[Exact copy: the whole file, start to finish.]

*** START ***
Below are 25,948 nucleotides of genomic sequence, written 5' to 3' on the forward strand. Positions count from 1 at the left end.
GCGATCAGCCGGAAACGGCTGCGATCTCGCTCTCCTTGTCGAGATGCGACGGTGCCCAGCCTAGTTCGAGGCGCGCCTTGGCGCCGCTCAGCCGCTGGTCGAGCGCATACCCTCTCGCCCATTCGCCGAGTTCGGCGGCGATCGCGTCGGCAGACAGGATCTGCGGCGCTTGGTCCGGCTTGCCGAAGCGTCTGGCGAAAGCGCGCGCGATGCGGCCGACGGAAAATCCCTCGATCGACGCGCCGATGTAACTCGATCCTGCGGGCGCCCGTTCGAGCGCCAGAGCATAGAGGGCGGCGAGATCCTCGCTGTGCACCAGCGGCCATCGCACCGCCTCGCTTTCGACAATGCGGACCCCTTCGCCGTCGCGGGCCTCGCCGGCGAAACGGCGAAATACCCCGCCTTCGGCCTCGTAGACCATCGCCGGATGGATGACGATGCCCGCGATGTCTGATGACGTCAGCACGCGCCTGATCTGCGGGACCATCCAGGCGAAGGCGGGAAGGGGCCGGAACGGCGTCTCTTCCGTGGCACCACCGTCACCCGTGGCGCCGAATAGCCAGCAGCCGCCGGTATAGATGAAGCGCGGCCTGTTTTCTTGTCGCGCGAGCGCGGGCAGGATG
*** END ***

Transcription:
Below are 25,948 nucleotides of genomic sequence, written 5' to 3' on the forward strand. Positions count from 1 at the left end.
GCGATCAGCCGGAAACGGCTGCGATCTCGCTCTCCTTGTCGAGATGCGACGGTGCCCAGCCTAGTTCGAGGCGCGCCTTGGCGCCGCTCAGCCGCTGGTCGAGCGCATACCCTCTCGCCCATTCGCCGAGTTCGGCGGCGATCGCGTCGGCAGACAGGATCTGCGGCGCTTGGTCCGGCTTGCCGAAGCGTCTGGCGAAAGCGCGCGCGATGCGGCCGACGGAAAATCCCTCGATCGACGCGCCGATGTAACTCGATCCTGCGGGCGCCCGTTCGAGCGCCAGAGCATAGAGGGCGGCGAGATCCTCGCTGTGCACCAGCGGCCATCGCACCGCCTCGCTTTCGACAATGCGGACCCCTTCGCCGTCGCGGGCCTCGCCGGCGAAACGGCGAAATACCCCGCCTTCGGCCTCGTAGACCATCGCCGGATGGATGACGATGCCCGCGATGTCTGATGACGTCAGCACGCGCCTGATCTGCGGGACCATCCAGGCGAAGGCGGGAAGGGGCCGGAACGGCGTCTCTTCCGTGGCACCACCGTCACCCGTGGCGCCGAATAGCCAGCAGCCGCCGGTATAGATGAAGCGCGGCCTGTTTTCTTGTCGCGCGAGCGCGGGCAGGATG